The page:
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The UK District Energy Association Full Member: Newcastle City Council

Newcastle City Council is committed to the development and promotion of alternative energy supplies and services.

District Heating

The concept of district heating has been well established in Northern Europe and, when run well, can be 85-95% efficient producing electricity through a combined heat and power engine. In addition to the high efficiency levels the systems heat source can utilise low grade fuel sources and thus be easily linked to carbon neutral fuels. As a result, residents and commercial organisations connected to the system will receive low cost, low carbon heating which will contribute towards meting targets and reduce fuel poverty.

Newcastle has major district heating schemes servicing Your Homes Newcastle (YHN) properties in Byker and Riverside Dene, plus a further 47 smaller group and sheltered schemes. The Energy Centre aims to encourage and facilitate the improvement/expansion of existing schemes and the development of new schemes.

Combined Heat and Power

Combined heat and power (CHP) is a fuel-efficient energy technology that, unlike conventional forms of power generation, utilises the by-product heat that is normally wasted to the environment. CHP can increase the overall efficiency of fuel use to more than 75%, compared with around 40% from conventional electricity generation. Furthermore, because it often supplies electricity locally, CHP can also avoid transmission and distribution losses. CHP is an important element in the Government's new energy policy, as set down in the Energy White Paper. In 2000 the Government set a target to achieve at least 10,000 MWe of installed Good Quality CHP capacity by 2010.

Defra published the Government Strategy for Combined Heat and Power to 2010 in April 2004. The Strategy incorporates the full range of support measures to support the growth of CHP capacity needed to meet this target, and lay the foundation for long-term growth in CHP.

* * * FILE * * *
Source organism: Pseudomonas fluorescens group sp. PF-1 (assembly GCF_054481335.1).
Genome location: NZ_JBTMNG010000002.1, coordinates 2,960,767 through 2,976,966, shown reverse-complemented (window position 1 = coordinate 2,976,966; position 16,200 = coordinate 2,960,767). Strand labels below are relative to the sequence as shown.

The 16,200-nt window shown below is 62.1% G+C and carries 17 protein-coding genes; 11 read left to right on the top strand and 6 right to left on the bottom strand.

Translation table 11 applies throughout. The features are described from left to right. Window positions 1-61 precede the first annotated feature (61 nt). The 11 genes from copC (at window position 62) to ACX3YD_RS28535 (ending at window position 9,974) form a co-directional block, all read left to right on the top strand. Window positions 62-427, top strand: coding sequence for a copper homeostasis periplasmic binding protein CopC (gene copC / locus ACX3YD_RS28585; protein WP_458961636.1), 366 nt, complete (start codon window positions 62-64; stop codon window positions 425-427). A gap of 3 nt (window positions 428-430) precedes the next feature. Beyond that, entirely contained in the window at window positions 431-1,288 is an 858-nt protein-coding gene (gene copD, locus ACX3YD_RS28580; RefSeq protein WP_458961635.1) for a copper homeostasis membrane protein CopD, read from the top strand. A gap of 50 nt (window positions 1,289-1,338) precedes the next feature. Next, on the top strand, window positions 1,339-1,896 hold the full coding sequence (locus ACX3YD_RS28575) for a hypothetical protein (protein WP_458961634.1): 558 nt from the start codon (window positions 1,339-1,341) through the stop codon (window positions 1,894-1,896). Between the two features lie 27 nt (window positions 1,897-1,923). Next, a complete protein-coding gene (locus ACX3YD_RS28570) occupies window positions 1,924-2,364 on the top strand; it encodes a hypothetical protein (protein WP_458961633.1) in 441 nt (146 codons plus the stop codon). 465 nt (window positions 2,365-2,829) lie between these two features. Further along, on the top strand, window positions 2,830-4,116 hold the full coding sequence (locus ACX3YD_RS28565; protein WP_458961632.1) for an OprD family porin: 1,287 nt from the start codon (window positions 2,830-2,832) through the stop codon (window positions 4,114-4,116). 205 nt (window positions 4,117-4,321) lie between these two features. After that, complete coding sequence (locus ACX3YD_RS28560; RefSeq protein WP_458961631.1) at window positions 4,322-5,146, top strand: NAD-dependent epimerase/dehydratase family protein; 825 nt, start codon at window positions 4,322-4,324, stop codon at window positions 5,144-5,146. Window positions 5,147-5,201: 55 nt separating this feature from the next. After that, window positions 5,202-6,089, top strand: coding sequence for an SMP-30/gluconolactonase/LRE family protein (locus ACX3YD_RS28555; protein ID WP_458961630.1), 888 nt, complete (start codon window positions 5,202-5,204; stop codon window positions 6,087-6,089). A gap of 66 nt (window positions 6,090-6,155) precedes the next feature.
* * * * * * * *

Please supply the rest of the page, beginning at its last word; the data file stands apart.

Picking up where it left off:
There are currently four operational units in council buildings. Other CHP units have been mothballed after a ten year agreement with suppliers expired. This is due to high maintenance costs making the machines inefficient.

Renewable Energy

There are a number of examples of renewable energy technology installed on City Council commercial properties, contributing to reducing the City’s carbon emissions.

Kingston Park Primary School

PV panels were installed at Kingston Park Primary in August 2009.

Ouseburn Farm

The environmental training centre at Ouseburn Farm in Byker contains a number of sustainable and renewable technologies including solar water heating (co-funded by Clear Skies), a 5kW solar photovoltaic system (co-funded by the DTI), rainwater recycling and a green (sedum) roof.

Newburn Recycling Site

The office building at the green waste recycling site in Newburn is a sustainable building of timber construction, and incorporates an under floor heating system fed by solar thermal panels and a ground source heat pump (GSHP).

In the domestic sector, the potential use of renewable energy in Newcastle includes photovoltaics (the generation of electricity from solar energy), solar hot waterground and air source heat pumps, micro wind turbines, and biomass boilers connected to district heating. The Newcastle Warm Zone project will also look to work with its partners to facilitate the funding and delivery of appropriate domestic renewable energy technologies, particularly in those homes where fuel poverty will not be alleviated by traditional insulation/heating methods.

Newbiggin Hall Photovoltaics

The photovoltaic (pv) scheme, located on a block of YHN managed properties in Newbiggin Hall, was awarded a grant of £250,000 from the Department of Trade and Industry. In 2004, 25 solar arrays were installed on the roof of a block of 25 flats, with the capacity to generate 28,097 kWh of electricity per annum. It is estimated that the residents will save a total of £2,300 each year from their electricity bills and 13,000 kg of carbon per annum will also be saved. Further information on the Newbiggin Hall PV project.

Contact

Newcastle City Council 
Civic Centre
Barras Bridge
Newcastle Upon Tyne
NE99 2BN

Telephone: 0191 232 8520

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